Bankrupt cryptocurrency lender BlockFi is suing Sam Bankman-Fried to seize shares in Robinhood that the FTX founder allegedly pledged as collateral just days before his exchange collapsed.
The lawsuit on Monday came just hours after BlockFi filed for bankruptcy protection having suffered “a severe liquidity crunch” triggered by the failure of Bankman-Fried’s FTX exchange.
BlockFi’s complaint, which was filed in the same New Jersey court where it initiated bankruptcy proceedings, targeted Bankman-Fried’s Emergent Fidelity Technologies vehicle and demanded it turn over unspecified collateral.
The collateral at issue is Bankman-Fried’s stake in Robinhood, the online trading company, according to loan documents seen by the Financial Times. He bought 7.6 per cent of Robinhood earlier this year.
The dispute underscores the close links between crypto ventures and the messy untangling process that is beginning as bankruptcy lawyers sift through the wreckage of FTX and other businesses hit by its collapse.
The industry has suffered a series of rippling insolvencies this year as a major crisis in confidence has swept crypto markets, driving down tokens such as bitcoin and ethereum to their lowest price since 2020.
Bankman-Fried had styled himself as a saviour for failing crypto ventures in June and had provided emergency financing for BlockFi that gave him an option to buy the lender at a fire-sale price.
But on Monday BlockFi said its exposure to Bankman-Fried was ultimately its downfall, noting that his Alameda Research trading firm had defaulted on $680mn of collateralised loans in early November.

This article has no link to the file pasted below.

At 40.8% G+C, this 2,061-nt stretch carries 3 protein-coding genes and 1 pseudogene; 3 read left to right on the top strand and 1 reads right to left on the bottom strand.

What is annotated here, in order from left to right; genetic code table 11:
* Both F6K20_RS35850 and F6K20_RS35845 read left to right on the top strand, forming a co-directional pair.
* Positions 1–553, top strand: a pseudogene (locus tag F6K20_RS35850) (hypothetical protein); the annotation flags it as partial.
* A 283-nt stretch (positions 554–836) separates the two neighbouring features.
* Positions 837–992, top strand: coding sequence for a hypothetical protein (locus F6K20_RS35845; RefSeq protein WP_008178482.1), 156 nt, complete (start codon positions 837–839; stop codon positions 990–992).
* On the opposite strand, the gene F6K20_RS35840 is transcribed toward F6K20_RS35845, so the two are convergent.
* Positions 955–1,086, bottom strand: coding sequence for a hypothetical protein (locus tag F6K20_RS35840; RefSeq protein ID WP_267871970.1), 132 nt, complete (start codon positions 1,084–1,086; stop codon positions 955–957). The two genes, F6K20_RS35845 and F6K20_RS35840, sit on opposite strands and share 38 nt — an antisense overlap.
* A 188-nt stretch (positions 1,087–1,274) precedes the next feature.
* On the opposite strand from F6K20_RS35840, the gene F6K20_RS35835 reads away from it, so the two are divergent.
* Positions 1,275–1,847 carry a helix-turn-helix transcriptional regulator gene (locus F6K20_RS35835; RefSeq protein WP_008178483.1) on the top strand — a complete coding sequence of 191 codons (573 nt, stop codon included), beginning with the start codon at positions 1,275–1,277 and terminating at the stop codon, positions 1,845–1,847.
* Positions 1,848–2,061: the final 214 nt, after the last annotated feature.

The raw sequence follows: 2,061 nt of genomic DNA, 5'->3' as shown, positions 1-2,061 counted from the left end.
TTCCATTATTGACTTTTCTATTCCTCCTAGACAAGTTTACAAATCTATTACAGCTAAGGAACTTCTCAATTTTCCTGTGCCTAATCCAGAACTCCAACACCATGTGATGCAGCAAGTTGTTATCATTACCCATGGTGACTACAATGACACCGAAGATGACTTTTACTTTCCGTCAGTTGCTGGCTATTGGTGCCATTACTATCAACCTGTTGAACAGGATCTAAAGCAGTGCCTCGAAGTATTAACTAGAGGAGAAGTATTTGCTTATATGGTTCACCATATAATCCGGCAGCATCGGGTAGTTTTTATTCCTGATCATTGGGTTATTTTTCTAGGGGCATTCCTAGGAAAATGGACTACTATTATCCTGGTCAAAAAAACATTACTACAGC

BlockFi’s complaint claims that around the same time, on November 9, it and Emergent entered into an agreement to guarantee the payment obligations of an unnamed borrower by pledging certain “common stock” as security. Legal correspondence included in the case identify the borrower as Alameda.
The dispute is a sign of the intense pressure on Bankman-Fried, whose paper fortune vanished almost overnight with the collapse of his $32bn FTX empire. Authorities in the US and the Bahamas, where FTX was headquartered, have launched investigations.
In the days leading up to FTX’s bankruptcy filing on November 11, Bankman-Fried had been rushing to raise billions of dollars in fresh financing. Spreadsheets he shared with investors listed his Robinhood shares as an asset.
Earlier in November, the FT reported that Bankman-Fried had been privately attempting to sell the Robinhood shares using the secure messaging app Signal in the days leading up to FTX’s bankruptcy filing on November 11.
Bankman-Fried had continued to negotiate selling his Robinhood shares even after entering into the pledge agreement, according to two people familiar with the matter.
According to messages seen by the FT, Bankman-Fried was still negotiating those sales on the evening of November 10.
BlockFi also named ED&F Man Capital Markets in the lawsuit as Emergent’s broker, claiming the London-based brokerage had “refused to transfer the Collateral to BlockFi”.
Legal correspondence filed along with the complaint shows that ED&F Man had declined to transfer the assets “absent an order from the Bankruptcy Court” in the FTX proceedings in Delaware.
BlockFi and Bankman-Fried did not immediately return requests for comment. ED&F Man declined to comment beyond the correspondence included in the filings.